Our 2023 EFN seed catalogue is now online! 100+ new varieties. Over 40 different growers and foragers from across the country. A million thanks to all who make this possible, especially our amazing seed-house crew!
Also known as "sweet annie," "qing hao," "sweet absinthe," "sweet sagewort," or "annual mugwort," sweet wormwood is a powerfully medicinal herb long utilized in traditional Chinese medicine, particularly to combat fevers. In the 1970s, Chinese scientist Tu Youyou first isolated a compound from sweet wormwood called artemisinin which showed great promise as a treatment for malaria. In 2015 she shared a Nobel Prize for Medicine based on that work, becoming the first woman from mainland China to win the prize. Her groundbreaking work with herbs used in traditional Chinese medicine was funded by the Chinese military's Project 523, an effort spurred on by Vietnamese leader Ho Chi Minh to bring hundreds of scientists together to figure out how to deal with malaria, which was one of the biggest threats to soldiers during the Vietnam War. Two medicines derived from artemisinin, called artemether and artesunate, remain critical weapons in doctors' arsenals against one of the world's deadliest diseases, still on the World Health Organization's List of Essential Medicines.
But sweet wormwood isn't only useful for fighting malaria. It is still used against fevers, and also against inflammation in general. Excitingly, recent studies have found that compounds in sweet annie (and perhaps combinations of them) may be useful against various cancers, along with certain protozoal infections including leishmaniasis, Chagas’ disease, and African sleeping sickness. A 2021 study even indicated that sweet wormwood extracts can inhibit the in vitro replication of the virus that causes COVID-19. This species should be avoided during pregnancy.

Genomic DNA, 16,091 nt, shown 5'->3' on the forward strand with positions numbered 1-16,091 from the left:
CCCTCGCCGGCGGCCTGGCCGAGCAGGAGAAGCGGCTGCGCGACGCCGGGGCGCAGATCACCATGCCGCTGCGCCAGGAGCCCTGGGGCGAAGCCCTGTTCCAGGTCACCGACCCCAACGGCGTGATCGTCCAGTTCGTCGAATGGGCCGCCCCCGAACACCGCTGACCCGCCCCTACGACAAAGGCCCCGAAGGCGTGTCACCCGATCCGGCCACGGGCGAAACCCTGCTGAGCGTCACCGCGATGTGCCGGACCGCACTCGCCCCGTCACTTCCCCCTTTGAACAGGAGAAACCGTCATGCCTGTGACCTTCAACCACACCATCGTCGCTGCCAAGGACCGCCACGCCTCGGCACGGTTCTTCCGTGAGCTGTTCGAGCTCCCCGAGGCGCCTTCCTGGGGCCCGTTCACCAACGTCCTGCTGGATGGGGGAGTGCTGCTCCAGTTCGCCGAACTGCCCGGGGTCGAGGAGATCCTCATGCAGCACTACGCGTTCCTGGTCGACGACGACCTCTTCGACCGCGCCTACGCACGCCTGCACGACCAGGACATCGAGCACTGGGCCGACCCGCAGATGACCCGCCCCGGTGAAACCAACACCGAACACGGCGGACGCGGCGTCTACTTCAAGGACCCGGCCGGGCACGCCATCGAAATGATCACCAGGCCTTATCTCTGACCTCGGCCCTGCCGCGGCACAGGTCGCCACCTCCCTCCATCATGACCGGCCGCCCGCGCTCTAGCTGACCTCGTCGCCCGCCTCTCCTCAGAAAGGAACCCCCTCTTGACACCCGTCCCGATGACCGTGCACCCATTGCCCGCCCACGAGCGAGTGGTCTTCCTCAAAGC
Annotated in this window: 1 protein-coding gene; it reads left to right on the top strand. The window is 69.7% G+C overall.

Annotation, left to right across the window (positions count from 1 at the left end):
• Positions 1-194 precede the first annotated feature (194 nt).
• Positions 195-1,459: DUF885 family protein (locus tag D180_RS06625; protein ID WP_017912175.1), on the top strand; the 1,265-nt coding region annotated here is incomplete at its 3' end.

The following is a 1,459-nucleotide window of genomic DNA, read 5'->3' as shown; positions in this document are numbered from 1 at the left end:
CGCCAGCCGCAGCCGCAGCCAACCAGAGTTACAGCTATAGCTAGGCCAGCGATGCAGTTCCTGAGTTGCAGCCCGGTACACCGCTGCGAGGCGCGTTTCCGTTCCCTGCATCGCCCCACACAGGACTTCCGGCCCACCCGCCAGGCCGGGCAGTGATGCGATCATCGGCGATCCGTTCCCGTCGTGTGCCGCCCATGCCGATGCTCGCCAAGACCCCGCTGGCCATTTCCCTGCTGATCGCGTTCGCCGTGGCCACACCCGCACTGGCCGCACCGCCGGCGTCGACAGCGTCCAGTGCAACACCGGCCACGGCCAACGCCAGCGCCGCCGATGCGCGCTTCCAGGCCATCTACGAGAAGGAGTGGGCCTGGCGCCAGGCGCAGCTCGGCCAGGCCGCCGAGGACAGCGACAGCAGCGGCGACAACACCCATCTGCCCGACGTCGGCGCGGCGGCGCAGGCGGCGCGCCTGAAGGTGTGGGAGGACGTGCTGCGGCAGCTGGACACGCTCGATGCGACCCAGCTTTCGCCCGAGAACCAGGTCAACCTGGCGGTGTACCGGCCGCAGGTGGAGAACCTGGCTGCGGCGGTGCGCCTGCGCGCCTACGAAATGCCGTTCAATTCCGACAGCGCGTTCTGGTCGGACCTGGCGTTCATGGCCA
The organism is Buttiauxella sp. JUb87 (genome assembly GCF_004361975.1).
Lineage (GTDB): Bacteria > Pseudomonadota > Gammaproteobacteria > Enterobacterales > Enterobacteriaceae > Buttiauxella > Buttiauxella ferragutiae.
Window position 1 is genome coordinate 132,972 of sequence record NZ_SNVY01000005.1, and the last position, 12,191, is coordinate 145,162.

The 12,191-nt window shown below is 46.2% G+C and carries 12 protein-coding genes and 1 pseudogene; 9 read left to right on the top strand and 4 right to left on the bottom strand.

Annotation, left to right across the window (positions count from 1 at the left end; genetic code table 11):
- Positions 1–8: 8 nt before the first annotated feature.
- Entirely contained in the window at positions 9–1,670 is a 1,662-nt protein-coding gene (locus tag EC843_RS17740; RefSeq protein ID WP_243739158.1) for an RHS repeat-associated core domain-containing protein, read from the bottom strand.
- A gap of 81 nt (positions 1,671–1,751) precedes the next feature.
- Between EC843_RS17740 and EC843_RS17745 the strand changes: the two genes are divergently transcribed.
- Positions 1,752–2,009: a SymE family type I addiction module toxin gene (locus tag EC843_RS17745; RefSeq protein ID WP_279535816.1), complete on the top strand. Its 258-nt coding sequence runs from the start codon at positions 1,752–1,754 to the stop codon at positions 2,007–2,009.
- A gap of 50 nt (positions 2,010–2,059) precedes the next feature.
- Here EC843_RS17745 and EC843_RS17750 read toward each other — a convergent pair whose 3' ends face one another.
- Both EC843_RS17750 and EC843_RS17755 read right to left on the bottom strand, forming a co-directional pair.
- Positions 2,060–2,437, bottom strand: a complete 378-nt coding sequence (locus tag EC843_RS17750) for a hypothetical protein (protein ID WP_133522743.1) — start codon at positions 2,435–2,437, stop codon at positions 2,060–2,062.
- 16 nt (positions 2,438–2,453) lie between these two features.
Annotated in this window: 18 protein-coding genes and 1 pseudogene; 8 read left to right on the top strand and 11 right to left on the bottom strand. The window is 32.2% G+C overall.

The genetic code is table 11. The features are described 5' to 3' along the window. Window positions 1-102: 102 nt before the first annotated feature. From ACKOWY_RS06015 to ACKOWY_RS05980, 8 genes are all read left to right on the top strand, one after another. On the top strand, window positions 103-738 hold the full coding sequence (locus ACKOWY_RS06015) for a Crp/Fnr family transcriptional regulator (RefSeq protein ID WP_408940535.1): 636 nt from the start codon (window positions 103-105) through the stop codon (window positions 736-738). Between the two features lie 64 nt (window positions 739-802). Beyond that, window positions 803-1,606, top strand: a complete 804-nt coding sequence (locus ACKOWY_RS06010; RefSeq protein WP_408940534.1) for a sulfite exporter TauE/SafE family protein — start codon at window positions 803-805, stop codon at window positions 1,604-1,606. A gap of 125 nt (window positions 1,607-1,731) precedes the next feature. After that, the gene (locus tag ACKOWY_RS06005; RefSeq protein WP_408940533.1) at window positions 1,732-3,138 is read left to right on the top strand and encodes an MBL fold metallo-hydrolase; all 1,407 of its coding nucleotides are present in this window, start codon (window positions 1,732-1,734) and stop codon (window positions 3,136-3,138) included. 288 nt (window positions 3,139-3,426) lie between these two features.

Sweet wormwood, like its more famous cousin wormwood (Artemisia absinthium), is also used as a flavoring agent in various liquors.
While there is a great deal of diversity within the species — especially with respect to chemotype, or chemical profile — there hasn't been much breeding work done with it. We hope more researchers will attempt to develop new lines of sweet wormwood for particular medicinal uses.
Native to China, but now naturalized across the temperate world, sweet wormwood is easy to grow and suffers from few pests or diseases. Our seed comes from our friend Aaron Parker of Edgewood Nursery in Falmouth, Maine.